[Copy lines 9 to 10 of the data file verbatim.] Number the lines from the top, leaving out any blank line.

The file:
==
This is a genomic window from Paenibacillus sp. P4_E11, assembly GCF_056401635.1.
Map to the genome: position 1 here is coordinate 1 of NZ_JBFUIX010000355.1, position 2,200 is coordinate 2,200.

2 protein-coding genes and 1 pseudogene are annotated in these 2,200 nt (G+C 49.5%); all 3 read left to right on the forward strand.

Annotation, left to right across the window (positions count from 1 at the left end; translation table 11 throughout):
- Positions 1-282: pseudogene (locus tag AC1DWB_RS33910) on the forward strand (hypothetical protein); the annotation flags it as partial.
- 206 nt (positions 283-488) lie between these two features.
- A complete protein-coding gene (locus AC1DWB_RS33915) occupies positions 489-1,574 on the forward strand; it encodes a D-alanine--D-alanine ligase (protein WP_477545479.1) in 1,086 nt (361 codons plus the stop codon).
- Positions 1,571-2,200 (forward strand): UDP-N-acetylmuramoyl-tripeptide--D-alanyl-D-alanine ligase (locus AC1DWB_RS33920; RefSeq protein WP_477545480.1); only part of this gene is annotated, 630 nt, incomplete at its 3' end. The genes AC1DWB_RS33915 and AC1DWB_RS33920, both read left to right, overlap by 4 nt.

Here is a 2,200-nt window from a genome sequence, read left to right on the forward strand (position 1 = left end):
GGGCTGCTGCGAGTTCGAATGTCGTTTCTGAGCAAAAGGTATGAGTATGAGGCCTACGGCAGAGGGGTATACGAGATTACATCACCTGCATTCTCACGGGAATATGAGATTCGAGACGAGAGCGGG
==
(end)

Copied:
Here is a 2,200-nt window from a genome sequence, read left to right on the forward strand (position 1 = left end):
GGGCTGCTGCGAGTTCGAATGTCGTTTCTGAGCAAAAGGTATGAGTATGAGGCCTACGGCAGAGGGGTATACGAGATTACATCACCTGCATTCTCACGGGAATATGAGATTCGAGACGAGAGCGGG